Netanyahu orders weekend lockdown as Israel endures second coronavirus wave
Government under pressure as initial lifting of restrictions now seen as having been too rapid
A mask-clad man and woman walk past a billboard in the centre of Ramat Gan, east of Tel Aviv. The Israel’s government said it was imposing new restrictions to limit the spiralling spread of coronavirus in the hope of avoiding a general lockdown. Photograph: Jack Guez/AFP via Getty Images
With Israel struggling to contain a second coronavirus wave, the government has introduced a weekend lockdown and tightened restrictions in an attempt to bring down the rising daily infection rate, which is now close to 2,000.
With angry demonstrations and polls showing the public was losing faith in the government’s response to both the pandemic and the deepening economic crisis, prime minister Binyamin Netanyahu also announced a controversial cash handout for every Israeli family in an effort to stimulate economic activity.
Beaches, malls and stores were ordered to close on weekends, which in Israel falls on Friday and Saturday.
The new weekday restrictions included limiting restaurants to takeaways and imposing a 50 per cent capacity on government offices. Pools, museums, exhibition spaces, and tourism and holiday venues were also shuttered.
Angry restaurant owners said they would defy the law and remain open this weekend rather than throw away all the food they had just bought ahead of the busiest two days of the week.
Mr Netanyahu reacted angrily when ministers spoke out against a plan to close summer schools and kindergartens.
“What, are you blind? We are heading toward a full lockdown,” he warned.
Mr Netanyahu prided himself on Israel’s successful response to the initial outbreak of coronavirus, saying other countries were following its example. By late May designated hospital coronavirus wards were closed and economic restrictions were eased as he told Israelis “go enjoy yourselves”.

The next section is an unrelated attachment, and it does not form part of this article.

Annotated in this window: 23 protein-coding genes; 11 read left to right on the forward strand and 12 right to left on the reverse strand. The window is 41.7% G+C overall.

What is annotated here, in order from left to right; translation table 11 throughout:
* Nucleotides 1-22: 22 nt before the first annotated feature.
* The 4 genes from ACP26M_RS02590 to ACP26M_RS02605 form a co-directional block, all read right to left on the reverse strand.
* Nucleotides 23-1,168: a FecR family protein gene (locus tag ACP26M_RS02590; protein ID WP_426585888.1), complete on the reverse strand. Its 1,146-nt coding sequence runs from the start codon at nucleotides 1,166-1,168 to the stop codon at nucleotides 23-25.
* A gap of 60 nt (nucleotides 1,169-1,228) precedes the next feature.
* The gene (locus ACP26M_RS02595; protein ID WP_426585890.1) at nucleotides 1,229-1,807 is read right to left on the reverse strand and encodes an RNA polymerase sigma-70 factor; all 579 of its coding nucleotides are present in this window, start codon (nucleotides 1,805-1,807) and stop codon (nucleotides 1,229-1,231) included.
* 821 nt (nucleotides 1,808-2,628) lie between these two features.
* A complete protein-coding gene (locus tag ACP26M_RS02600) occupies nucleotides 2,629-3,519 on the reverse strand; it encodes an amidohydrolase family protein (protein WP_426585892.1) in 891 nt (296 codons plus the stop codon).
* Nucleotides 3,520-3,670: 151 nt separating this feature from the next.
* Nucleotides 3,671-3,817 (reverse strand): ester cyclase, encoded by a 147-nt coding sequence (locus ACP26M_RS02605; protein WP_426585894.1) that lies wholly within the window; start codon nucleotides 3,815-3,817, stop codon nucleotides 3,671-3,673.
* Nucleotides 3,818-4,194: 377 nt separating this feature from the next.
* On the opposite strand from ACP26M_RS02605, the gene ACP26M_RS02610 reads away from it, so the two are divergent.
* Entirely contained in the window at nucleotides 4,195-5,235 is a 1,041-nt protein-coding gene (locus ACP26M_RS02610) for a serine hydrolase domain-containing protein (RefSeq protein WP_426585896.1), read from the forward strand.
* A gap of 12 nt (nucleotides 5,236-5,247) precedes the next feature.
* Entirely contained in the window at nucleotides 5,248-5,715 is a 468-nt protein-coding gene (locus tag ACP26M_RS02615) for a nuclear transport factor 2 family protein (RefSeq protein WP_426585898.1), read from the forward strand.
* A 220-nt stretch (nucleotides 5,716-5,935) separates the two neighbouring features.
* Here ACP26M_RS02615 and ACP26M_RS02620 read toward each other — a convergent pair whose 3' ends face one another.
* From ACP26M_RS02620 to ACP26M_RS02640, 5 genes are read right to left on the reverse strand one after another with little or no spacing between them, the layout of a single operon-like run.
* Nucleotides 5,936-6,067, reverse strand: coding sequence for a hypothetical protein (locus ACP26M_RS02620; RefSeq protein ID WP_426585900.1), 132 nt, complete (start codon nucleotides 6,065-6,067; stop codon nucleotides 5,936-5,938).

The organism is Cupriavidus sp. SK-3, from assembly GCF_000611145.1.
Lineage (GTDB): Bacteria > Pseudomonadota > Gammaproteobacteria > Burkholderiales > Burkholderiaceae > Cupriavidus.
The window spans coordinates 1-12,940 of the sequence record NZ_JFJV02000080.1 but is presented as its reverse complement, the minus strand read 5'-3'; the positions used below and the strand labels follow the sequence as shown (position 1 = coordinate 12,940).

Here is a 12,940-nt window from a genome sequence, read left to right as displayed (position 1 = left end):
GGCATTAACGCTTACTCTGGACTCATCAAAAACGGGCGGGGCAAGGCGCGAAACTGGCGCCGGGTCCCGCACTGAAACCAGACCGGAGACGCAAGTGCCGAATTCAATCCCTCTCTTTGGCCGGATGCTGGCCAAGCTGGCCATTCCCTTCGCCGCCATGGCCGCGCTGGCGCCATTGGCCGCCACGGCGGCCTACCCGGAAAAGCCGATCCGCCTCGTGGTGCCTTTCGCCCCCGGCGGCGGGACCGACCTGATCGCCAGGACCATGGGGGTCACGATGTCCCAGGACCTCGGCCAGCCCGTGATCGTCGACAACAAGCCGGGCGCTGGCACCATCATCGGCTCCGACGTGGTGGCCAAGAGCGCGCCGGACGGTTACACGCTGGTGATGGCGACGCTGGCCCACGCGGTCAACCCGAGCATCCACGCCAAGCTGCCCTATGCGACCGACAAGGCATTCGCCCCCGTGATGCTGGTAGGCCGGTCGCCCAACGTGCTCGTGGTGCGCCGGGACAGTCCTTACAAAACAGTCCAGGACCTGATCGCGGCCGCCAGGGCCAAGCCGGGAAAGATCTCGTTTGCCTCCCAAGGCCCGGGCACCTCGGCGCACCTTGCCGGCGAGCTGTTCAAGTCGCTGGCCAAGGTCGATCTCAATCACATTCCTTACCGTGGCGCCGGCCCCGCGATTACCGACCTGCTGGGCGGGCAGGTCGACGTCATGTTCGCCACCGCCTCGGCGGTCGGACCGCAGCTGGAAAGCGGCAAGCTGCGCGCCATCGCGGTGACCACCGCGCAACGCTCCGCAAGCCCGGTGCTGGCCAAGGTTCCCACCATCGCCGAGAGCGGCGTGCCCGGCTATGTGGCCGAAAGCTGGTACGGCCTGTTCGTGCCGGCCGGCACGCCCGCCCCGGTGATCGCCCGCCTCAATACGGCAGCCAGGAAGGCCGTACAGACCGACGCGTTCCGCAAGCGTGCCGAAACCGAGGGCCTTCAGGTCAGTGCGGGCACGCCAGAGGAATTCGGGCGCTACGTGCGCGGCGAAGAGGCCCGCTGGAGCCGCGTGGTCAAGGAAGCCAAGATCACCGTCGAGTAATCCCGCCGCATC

But the lifting of the restrictions is now seen as having been too rapid and Israel is now in the midst of the second wave.
Naftali Bennett, leader of the right-wing opposition Yamina, criticised the new restrictions. “Prime minister, have you gone mad? Deciding to impose a broad lockdown is out of touch, illogical and destructive. Why are you ruining peoples’ livelihood?” he asked.
“The government has gone off the rails and it has lost the public’s trust,” said opposition leader Yair Lapid.
Knesset member Ofer Cassif from the opposition Joint List linked the weekend lockdown to polls showing growing criticism of Mr Netanyahu and large protests that took place recently in Tel Aviv and Jerusalem.
The feeling that the government is disconnected from the distress caused by mounting unemployment was amplified when Tzahi Hanegbi, a minister from Mr Netanyahu’s Likud party, described reports of citizens going hungry as “bullshit”.
On Wednesday Mr Netanyahu, in what looked like a panicked response to quell the growing resentment, announced that each family or adult would receive a grant of between 750 and 3,000 shekels (€190-€760).
“We need to get the economy moving and so we are giving out this money. People are sitting at home and not spending and we want to encourage consumption,” he said.
But the move, which was opposed by treasury officials, seemed to go against Mr Netanyahu’s staunchly capitalist, free market beliefs.
Critics said the plan failed to differentiate between the affluent and those who are truly struggling. Many who said they didn’t need the handout promised to donate the money to people hard hit by the coronavirus outbreak.